Jesus Christ Superstar

1970: MCA MCAD2-10950

Disc 1:

  1. Overture
  2. Heaven On Their Minds
  3. What’s the Buzz
    Strange Thing Mystifying
  4. Everything’s Alright
  5. This Jesus Must Die
  6. Hosanna
  7. Simon Zealotes
    Poor Jerusalem
  8. Pilate’s Dream
  9. The Temple
  10. Everything’s Alright
  11. I Don’t Know How to Love Him
  12. Damned for All Time
    Blood Money

Disc 2:

  1. The Last Supper
  2. Gethsemane (I Only Want to Say)
  3. The Arrest
  4. Peter’s Denial
  5. Pilate and Christ
  6. King Herod’s Song (Try It and See)
  7. Judas’s Death
  8. Trial Before Pilate (Including the 39 Lashes)
  9. Superstar
  10. Crucifixion
  11. John Nineteen Forty-One

An absolutely staggeringly magnificent recording. Honestly I can’t imagine a stage production ever actually living up to this benchmark. Murray Head is especially outstanding as Judas, but the entire album is so stellar that it hardly matters to highlight individual performances.

I’ll expand this “review” sometime with further appreciation of the various tracks, but for the moment I’ll just note that “Simon Zealotes” and “Superstar” are iconically mighty in my musical pantheon, and the latter benefits gloriously from the successive superimposition of “angelic choir,” orchestral might, “soul sister” backup vocals (who WERE those two girls billed as the Trinidad Singers, anyway???), and (like the cherry on top of this huge cake) Murray Head.

“Don’t you get me wrong—only wanna know—”

And, as a former French horn player, Thank You Andrew Lloyd Webber for giving the horns such a fine and concise theme to slam throughout various songs! It kicks ass as the spine of “Simon Zealotes” and gets solid background command in “Superstar.”

Oh, those rapturously beautiful sonic overlaps of “Superstar”’s final stages…triumphal, tragic, mighty, soulful, righteous, explosive—it’s a hell of a combination of musical moods, all piling like a musical bonfire of rapturous focus around Jesus. One needn’t be Christian to appreciate its glorification nor secular to appreciate its diverse roots of expression. This is a track that combines (and maybe unites) disparate assessments of Jesus and gives that moment of combination an unforgettable and mighty form—soul and angel choirs and ringing fanfares all interacting and interlocking like a laser light show.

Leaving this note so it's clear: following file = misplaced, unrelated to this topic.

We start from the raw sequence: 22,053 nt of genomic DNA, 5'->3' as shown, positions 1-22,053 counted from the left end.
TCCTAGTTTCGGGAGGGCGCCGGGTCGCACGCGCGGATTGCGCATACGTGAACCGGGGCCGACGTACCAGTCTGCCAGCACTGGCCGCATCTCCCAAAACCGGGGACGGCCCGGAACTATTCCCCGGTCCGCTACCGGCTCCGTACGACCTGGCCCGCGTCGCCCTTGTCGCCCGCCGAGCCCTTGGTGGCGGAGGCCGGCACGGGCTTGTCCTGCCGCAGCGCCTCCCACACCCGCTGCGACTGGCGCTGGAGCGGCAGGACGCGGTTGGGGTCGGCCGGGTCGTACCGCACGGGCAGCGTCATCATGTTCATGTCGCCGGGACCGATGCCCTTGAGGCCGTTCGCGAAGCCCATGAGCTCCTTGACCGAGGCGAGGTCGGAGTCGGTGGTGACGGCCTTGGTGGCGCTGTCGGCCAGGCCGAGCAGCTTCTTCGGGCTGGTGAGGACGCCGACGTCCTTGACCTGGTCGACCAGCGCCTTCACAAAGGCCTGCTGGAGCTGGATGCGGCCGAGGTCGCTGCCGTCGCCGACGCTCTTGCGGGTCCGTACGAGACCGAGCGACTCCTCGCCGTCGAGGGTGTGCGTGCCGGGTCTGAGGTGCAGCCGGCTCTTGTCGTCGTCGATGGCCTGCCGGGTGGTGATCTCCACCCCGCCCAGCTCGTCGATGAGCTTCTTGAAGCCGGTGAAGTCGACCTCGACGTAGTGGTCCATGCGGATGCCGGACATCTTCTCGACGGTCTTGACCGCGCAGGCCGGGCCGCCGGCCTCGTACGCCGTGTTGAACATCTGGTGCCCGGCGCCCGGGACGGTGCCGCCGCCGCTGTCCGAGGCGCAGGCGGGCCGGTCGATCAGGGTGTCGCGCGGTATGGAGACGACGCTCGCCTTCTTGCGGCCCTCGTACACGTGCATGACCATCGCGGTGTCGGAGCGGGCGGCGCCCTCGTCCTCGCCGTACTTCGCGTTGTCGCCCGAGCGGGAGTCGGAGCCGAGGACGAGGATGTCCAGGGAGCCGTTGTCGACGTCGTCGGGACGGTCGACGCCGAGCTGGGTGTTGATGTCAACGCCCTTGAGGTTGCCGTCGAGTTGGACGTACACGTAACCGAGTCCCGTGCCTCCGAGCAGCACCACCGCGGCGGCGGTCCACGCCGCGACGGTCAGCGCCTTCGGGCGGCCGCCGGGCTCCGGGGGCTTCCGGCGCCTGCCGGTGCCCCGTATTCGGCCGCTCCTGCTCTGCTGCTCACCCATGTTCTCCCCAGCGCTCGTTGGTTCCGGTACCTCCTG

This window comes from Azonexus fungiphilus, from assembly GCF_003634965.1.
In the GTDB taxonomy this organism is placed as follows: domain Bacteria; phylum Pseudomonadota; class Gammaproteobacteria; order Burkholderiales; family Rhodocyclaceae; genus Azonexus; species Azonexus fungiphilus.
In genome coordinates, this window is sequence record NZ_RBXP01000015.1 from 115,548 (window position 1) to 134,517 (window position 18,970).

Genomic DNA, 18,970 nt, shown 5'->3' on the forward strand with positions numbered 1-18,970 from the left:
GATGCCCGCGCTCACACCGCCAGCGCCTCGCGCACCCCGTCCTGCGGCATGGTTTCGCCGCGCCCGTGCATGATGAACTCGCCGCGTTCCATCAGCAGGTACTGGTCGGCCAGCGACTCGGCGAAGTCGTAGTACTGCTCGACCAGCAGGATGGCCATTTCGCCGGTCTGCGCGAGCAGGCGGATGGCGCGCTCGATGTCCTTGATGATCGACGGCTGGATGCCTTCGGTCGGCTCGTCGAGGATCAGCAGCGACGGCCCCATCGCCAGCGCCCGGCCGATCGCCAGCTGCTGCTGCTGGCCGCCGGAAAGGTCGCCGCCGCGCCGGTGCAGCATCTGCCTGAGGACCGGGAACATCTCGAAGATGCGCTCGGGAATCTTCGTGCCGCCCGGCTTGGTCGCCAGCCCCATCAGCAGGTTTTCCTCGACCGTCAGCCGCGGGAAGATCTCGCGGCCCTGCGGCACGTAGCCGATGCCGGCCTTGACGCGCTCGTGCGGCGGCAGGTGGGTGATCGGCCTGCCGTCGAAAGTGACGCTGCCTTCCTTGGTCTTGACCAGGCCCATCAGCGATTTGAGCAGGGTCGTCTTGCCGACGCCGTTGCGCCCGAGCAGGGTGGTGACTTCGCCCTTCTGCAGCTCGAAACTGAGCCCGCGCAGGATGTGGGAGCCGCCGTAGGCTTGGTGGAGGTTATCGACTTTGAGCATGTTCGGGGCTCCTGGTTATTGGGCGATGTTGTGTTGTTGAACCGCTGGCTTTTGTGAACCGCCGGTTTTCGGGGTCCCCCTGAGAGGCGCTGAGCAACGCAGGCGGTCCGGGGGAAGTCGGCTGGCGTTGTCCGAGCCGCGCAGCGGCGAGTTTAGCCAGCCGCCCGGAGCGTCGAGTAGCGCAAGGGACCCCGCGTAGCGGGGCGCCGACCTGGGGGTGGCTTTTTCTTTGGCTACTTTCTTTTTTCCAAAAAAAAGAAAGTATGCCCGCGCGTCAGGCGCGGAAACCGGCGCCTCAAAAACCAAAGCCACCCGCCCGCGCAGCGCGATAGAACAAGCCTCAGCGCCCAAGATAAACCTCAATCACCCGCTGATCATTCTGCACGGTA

I have yet to hear a high-profile recording of this music come even close to the excellence of this original one (although I must note that thanks to YouTube I’ve encountered some smaller-scale ones that are faithful, so to speak, among them Swedish and Japanese translations), but I do check new versions out from time to time just in case someone’s gotten it right. However, every version I’ve heard botches the challenge by getting sidetracked with stylistic gimmickry and completely unnecessary additions. If any of them could just let the music speak for itself, we might get a great new take on the artwork…but alas, ’tain’t the case. Consider “Simon Zealotes”—a quick bit of encapsulation of one or two of the “Superstar” themes, with a rejuvenating and thrilling edge both in music and storyline: the 1973 film utilized some good camera work (and a nice bit of special-effects trickery) but diluted the music by extending it for superfluous dance sequences, and the lead vocal was recorded as a relatively calm and intimate solo rather than the exuberant and stage-ready raucous one here…and the 2000 “Millenium” version squandered the music (and played it too slowly to be energizing) on excessive scene-setting which then devolved into Janet Jackson cheerleader-group choreography. And in both of the latter cases the perfectly good as-written music was unforgiveably polluted by gratuitous ornamentation and mediocre vocal filler. Small wonder that the title song itself has yet to be be done better than this original version, if nobody can even get three minutes of “Simon Zealotes” right.